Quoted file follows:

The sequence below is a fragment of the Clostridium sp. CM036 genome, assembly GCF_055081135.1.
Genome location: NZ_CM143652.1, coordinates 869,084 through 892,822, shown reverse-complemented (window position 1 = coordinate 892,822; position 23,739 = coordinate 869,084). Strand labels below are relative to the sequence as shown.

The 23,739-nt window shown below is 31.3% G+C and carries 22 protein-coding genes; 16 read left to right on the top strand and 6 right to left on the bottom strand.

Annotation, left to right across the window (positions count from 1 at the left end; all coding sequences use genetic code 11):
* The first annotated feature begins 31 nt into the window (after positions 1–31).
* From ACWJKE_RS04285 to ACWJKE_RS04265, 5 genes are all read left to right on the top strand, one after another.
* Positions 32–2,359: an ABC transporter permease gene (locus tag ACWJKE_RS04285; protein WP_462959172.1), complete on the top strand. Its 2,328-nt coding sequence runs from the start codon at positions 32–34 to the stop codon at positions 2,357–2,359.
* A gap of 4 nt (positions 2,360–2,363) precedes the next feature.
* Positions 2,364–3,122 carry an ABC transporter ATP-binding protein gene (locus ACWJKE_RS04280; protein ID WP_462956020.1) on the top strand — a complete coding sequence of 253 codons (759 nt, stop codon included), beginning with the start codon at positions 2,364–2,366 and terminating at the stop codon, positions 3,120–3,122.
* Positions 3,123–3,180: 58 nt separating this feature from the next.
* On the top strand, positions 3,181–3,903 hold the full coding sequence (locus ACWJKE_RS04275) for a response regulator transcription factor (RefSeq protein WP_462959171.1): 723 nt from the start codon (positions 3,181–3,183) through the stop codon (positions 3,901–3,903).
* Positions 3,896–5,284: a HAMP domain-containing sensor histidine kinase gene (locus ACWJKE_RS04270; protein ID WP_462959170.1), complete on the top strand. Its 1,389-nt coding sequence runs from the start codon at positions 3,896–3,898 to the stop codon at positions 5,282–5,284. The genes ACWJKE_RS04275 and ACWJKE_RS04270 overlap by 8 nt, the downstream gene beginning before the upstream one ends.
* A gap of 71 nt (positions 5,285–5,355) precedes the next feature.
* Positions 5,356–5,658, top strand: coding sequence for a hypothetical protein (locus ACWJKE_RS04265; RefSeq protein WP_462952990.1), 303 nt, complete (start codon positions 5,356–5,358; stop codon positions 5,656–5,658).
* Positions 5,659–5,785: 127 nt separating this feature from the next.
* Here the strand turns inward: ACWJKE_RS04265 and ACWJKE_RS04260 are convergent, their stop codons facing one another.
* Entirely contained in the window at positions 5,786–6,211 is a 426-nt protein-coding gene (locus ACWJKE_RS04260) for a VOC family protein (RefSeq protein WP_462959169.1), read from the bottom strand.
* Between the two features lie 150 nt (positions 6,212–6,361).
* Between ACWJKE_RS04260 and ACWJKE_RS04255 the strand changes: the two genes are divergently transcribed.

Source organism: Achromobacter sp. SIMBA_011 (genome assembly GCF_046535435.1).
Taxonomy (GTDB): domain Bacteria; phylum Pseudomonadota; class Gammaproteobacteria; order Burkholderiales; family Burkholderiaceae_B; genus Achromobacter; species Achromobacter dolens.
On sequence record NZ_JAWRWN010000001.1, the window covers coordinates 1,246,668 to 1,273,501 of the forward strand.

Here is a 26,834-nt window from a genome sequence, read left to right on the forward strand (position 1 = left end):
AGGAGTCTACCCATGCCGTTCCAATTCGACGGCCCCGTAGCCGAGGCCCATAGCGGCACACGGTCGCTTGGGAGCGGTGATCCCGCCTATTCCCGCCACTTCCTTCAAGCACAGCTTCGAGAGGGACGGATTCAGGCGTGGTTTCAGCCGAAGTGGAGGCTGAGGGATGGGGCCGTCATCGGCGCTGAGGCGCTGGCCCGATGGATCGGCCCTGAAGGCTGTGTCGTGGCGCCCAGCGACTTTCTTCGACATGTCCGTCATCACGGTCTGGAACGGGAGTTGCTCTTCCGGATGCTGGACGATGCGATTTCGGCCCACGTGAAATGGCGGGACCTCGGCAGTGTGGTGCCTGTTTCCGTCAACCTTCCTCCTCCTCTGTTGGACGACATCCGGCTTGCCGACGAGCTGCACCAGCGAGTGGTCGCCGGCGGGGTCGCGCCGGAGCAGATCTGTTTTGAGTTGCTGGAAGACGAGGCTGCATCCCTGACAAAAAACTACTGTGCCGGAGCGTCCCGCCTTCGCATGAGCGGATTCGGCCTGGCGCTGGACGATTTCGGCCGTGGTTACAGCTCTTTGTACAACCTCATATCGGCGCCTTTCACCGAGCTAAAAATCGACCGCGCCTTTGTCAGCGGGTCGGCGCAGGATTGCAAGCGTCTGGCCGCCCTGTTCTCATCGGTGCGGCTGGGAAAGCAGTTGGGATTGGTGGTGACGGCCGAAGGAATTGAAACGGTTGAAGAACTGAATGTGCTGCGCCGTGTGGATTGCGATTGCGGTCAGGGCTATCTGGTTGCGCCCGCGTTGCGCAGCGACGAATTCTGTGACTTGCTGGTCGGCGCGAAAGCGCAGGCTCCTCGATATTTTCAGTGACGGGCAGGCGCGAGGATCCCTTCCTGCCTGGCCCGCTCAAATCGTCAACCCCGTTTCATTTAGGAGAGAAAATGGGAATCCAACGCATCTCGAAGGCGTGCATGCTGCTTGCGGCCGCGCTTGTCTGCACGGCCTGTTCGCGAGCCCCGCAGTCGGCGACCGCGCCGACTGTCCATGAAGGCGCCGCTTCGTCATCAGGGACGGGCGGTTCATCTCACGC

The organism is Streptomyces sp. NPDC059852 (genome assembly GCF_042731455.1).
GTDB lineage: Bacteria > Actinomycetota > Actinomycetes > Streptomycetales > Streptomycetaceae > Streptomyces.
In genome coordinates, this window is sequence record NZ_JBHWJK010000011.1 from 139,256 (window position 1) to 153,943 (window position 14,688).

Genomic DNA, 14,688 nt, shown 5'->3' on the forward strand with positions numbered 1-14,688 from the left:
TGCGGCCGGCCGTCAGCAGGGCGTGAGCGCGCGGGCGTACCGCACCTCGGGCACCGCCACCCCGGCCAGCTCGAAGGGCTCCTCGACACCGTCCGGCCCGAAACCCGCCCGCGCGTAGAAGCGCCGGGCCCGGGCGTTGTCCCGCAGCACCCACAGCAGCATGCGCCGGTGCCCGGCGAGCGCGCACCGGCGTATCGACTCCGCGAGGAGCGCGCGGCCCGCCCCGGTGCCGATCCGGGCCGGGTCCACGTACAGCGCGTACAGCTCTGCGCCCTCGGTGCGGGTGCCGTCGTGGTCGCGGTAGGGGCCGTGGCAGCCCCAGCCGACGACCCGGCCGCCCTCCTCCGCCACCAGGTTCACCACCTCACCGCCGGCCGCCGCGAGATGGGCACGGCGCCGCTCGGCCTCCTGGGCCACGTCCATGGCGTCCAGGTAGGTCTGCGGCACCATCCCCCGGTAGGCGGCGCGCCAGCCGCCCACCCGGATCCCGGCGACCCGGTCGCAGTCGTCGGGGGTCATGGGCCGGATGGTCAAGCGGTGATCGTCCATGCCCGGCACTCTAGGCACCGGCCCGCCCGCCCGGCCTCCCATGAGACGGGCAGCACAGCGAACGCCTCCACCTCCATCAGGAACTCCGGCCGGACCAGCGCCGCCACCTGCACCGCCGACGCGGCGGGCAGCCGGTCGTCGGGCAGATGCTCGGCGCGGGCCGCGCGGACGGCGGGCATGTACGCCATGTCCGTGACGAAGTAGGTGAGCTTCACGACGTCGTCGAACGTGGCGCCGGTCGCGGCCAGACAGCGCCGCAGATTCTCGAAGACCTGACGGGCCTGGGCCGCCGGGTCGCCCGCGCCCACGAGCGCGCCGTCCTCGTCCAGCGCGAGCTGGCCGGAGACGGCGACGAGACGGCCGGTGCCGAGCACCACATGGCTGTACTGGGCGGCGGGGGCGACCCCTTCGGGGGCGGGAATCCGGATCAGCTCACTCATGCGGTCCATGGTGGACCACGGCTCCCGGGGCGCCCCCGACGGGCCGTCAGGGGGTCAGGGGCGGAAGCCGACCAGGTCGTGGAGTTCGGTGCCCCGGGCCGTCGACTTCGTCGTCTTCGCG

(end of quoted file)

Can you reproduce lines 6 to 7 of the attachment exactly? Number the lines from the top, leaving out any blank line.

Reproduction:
* From ACWJKE_RS04285 to ACWJKE_RS04265, 5 genes are all read left to right on the top strand, one after another.
* Positions 32–2,359: an ABC transporter permease gene (locus tag ACWJKE_RS04285; protein WP_462959172.1), complete on the top strand. Its 2,328-nt coding sequence runs from the start codon at positions 32–34 to the stop codon at positions 2,357–2,359.